Tuesday, November 24, 2009

The art of practicing medicine

Over the last few weeks, I've been given examples of the amazing work being done by doctors. My sister Jenn has finished five rough rounds of chemotherapy for leukemia, and so far has refused to lose her hair. (It's true, they don't make 'em much more stubborn than my sister Jenn.) Cancer can be such a scary thing, what with the body seeming to turn on itself. But with the help of physicians and treatments, it can be held back or halted altogether. This to me is nothing short of miraculous.

Then there's my niece, Isabel. Born with a hole in her heart (and if she took after me, it would've been in her head,) she had surgery last Thursday to repair it. By Saturday night, she was home. By Monday afternoon, she was holding court like the perfect giggly princess, ready to see visitors. She's not out of the woods yet, but it did my heart good to be able to hold her and squish her and see with my own eyes that her healing has begun.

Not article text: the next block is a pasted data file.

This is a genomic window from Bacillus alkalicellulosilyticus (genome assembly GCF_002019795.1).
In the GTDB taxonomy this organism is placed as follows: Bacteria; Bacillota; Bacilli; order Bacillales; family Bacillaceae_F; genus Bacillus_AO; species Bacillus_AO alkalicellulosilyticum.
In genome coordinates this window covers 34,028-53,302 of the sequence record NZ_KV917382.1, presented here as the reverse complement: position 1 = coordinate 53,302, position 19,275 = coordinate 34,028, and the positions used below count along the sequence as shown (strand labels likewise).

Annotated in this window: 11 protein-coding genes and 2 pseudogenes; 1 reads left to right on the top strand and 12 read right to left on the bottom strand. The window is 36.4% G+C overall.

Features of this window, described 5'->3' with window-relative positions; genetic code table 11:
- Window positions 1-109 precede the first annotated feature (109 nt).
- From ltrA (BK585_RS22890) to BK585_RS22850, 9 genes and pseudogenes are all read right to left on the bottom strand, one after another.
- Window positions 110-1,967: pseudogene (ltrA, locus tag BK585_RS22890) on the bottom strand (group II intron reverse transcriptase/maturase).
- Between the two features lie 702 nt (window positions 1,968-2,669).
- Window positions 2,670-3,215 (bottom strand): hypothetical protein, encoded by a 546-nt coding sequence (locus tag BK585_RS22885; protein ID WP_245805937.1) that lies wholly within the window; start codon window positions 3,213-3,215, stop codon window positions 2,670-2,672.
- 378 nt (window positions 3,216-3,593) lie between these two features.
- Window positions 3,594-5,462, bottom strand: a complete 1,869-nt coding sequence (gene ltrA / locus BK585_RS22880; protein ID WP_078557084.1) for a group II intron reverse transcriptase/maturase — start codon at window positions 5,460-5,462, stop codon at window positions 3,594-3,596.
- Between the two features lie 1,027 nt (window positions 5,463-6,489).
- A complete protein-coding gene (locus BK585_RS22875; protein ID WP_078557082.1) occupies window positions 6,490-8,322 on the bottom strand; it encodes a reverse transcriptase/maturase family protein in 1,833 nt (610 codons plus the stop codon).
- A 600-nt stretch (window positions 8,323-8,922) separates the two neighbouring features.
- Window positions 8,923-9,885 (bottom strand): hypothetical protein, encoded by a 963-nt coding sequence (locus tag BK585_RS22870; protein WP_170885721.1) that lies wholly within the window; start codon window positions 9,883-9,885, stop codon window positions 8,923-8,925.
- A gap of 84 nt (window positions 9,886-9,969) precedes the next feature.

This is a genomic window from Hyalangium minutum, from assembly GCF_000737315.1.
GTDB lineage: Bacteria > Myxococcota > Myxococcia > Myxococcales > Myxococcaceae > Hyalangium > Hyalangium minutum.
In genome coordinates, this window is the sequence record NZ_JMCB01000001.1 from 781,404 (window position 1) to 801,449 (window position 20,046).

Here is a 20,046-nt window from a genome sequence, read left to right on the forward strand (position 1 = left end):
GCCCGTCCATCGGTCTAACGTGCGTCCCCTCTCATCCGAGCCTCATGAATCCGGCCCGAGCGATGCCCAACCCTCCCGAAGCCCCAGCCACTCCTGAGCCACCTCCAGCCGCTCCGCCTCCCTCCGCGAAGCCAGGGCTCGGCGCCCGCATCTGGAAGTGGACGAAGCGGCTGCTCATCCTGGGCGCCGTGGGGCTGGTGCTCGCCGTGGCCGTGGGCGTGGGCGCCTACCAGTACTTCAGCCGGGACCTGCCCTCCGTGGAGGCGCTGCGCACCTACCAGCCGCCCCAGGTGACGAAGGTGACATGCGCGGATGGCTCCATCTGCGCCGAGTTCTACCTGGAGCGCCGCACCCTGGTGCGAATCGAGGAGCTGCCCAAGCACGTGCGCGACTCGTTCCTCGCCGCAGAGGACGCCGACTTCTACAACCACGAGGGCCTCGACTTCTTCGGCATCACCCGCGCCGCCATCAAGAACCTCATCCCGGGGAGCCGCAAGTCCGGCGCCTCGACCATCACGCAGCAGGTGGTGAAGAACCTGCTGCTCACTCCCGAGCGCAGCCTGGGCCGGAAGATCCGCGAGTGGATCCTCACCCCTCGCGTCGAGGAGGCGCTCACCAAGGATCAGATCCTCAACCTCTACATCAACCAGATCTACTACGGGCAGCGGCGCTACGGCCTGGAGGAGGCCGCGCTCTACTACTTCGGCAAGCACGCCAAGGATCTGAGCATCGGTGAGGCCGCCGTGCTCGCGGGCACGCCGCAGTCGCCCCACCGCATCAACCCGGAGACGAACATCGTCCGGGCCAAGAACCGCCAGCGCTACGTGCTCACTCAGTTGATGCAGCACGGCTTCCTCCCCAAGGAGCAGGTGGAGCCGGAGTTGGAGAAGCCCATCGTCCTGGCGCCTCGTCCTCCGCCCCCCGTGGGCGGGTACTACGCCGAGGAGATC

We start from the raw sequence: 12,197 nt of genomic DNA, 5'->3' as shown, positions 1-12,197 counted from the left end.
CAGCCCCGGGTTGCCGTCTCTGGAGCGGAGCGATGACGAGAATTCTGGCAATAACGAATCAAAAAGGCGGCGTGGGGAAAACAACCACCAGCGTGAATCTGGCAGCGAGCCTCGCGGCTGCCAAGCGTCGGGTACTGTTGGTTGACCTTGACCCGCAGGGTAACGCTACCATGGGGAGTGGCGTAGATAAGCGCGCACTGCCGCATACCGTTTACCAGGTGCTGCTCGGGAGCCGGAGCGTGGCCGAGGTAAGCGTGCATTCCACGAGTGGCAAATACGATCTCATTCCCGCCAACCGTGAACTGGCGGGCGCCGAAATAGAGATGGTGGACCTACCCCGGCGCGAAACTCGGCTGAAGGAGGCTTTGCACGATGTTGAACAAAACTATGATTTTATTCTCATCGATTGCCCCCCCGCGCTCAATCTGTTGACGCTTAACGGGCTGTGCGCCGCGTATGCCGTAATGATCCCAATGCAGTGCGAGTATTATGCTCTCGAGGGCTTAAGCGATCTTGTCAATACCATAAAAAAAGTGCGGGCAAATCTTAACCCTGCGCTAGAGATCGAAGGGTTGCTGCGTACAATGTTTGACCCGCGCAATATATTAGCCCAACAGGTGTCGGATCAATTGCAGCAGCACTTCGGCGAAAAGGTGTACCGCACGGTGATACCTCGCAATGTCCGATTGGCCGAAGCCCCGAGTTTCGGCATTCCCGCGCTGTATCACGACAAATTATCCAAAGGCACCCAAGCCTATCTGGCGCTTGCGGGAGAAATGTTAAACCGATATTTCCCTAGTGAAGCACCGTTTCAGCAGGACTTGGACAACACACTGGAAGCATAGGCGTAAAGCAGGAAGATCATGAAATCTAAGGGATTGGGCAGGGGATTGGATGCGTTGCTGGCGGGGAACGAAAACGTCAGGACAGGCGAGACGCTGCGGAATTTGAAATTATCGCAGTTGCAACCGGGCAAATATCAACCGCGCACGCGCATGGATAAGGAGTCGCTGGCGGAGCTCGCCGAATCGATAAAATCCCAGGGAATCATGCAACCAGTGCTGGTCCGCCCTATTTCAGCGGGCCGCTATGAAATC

And so I feel confident that my friend Jon's partner Steve will kick his own cancer to the curb, and that I am faithful Janie's mom's doctors will figure out what's going on with her eye and fix that, too. Because medicine is an art, and good art is something to be appreciated.

The medical answers aren't always what we want. Sometimes we have to say goodbye too soon, sometimes we have to give our cat stool softeners to keep him from getting backed up, and sometimes the old parts need to be replaced. But we keep trying. We keep moving forward, looking for answers and believing anything is possible.

And isn't that the best outlook to have, no matter what?

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